Grab your tickets to Bryson Tiller’s upcoming tour while you can: he might go on a hiatus right after. That’s what the R&B singer and rapper told Complex, alleging that his number one passion is actually video games. "I've been designing a game for the past three years; been looking into internships for different companies. That's what I want to prioritize after this album comes out."

The album Tiller refers to is his eponymous fourth LP, a 19-track collection that includes a feature by Victoria Monét, and is described as "seamlessly blending R&B, dancehall, pop, drill, trapsoul, neo-soul, and hip hop" in a press release. "Bryson Tiller is not just an album; it's a declaration of artistic independence and a tribute to the relentless pursuit of greatness."

The project’s three alluring singles ("Outside," "Whatever She Wants," and "CALYPSO") exemplify how Tiller pushed the boundaries of R&B even more, and solidified his identity as one of music’s most singular artists. "My No. 1 goal with this album is just for everybody on Earth to hear it one time," Tiller also told Complex. "My guarantee is that they'll love [at least] one song."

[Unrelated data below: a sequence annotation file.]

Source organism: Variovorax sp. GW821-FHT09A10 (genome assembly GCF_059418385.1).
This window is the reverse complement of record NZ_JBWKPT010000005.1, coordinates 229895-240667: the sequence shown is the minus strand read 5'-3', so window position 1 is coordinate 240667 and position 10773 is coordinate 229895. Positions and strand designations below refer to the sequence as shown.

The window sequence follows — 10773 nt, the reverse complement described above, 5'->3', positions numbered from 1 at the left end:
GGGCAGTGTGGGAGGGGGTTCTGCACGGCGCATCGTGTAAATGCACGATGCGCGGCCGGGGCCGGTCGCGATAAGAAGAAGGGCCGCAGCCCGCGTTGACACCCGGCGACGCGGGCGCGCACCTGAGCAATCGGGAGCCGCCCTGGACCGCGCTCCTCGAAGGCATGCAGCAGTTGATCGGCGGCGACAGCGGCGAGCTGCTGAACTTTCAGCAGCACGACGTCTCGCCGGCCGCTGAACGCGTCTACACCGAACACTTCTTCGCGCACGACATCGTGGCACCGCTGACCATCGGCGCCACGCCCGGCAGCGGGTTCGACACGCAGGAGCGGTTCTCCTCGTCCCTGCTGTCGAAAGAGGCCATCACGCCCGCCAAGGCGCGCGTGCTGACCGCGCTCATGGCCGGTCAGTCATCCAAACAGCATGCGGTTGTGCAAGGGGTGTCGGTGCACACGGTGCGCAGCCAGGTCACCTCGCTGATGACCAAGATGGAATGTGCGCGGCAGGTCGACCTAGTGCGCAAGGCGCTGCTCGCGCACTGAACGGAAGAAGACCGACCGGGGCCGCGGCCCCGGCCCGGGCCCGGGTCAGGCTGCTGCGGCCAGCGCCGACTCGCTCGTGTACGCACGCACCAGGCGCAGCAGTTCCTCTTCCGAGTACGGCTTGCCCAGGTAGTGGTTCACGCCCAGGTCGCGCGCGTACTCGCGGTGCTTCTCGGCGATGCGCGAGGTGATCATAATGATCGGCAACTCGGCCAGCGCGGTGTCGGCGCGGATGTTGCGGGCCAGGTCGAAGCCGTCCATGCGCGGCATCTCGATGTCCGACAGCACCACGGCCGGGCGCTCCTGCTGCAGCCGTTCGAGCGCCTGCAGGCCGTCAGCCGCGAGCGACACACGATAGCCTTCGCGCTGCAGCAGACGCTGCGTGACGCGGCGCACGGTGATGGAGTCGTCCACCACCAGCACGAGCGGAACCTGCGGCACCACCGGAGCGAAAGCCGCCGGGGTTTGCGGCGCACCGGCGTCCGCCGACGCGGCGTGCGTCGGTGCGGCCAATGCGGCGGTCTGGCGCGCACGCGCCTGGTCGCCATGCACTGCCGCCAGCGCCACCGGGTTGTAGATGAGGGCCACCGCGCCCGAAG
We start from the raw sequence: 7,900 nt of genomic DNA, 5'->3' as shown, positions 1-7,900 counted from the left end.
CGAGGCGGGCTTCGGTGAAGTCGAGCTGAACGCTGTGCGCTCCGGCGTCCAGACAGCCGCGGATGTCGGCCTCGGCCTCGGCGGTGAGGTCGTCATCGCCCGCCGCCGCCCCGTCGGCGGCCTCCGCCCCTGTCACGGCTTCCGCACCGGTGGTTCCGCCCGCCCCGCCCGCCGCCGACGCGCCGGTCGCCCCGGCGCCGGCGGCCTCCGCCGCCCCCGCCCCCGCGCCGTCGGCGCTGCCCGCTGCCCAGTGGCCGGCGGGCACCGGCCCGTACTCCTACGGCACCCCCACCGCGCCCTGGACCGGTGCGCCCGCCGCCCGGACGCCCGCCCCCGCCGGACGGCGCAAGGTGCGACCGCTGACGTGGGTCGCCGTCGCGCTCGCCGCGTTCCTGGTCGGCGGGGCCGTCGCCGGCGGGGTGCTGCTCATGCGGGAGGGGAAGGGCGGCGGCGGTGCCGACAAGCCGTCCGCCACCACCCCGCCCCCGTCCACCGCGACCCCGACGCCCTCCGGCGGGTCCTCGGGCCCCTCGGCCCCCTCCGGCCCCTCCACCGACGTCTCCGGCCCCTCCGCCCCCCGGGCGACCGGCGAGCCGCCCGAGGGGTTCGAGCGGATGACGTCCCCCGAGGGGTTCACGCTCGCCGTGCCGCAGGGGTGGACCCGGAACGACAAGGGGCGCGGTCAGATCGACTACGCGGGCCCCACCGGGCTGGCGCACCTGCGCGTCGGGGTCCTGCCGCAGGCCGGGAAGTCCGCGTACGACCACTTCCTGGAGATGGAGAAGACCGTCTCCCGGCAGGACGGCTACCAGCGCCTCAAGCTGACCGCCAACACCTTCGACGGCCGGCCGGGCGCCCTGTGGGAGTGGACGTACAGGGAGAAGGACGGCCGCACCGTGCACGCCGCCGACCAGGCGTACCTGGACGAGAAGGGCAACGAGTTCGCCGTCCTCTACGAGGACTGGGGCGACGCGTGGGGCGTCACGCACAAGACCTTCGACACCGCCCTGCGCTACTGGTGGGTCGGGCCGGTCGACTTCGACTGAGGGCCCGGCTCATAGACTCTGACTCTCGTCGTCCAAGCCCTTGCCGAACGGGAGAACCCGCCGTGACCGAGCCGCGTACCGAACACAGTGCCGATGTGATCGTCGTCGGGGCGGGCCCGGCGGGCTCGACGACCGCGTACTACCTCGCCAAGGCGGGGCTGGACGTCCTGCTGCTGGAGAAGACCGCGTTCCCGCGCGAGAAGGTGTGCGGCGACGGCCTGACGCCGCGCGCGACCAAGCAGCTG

Tori Kelly - TORI.

Release date: April 5

"You think you know who Tori Kelly is, but this album will prove that maybe you didn’t," said the YouTube-star-turned-singer in a NME interview about her fifth studio album, TORI. "I feel like I’m stepping into my power and owning my craft."

Her first LP since 2020’s A Tori Kelly Christmas, TORI. took inspiration from '90s and early aughts R&B and pop, as heard on singles "Missin U" and "Cut." "I was trying to create this world of nostalgia, but also there’s that balance with [TORI.] feeling fresh and new," she said. Comprising 15 tracks, it also includes participations by Ayra Starr in "Unbelievable," LE SSERAFIM’s Kim Chae-won on "Spruce," and Jon Bellion — who co-wrote and produced the album — on "Young Gun."

During the creation process, Kelly told Bellion that her guidelines were to be able to "belt out [songs] in the car" and "dance" to them, like one can do in the powerful "High Water." As far as it goes, it looks like they accomplished their mission.

Kelly will kick off her Purple Skies North American tour on April 12 in Ventura, California, and conclude it on May 3 in Kansas City, Missouri.

Future & Metro Boomin - TBA / We Still Don’t Trust You 

Release date: April 12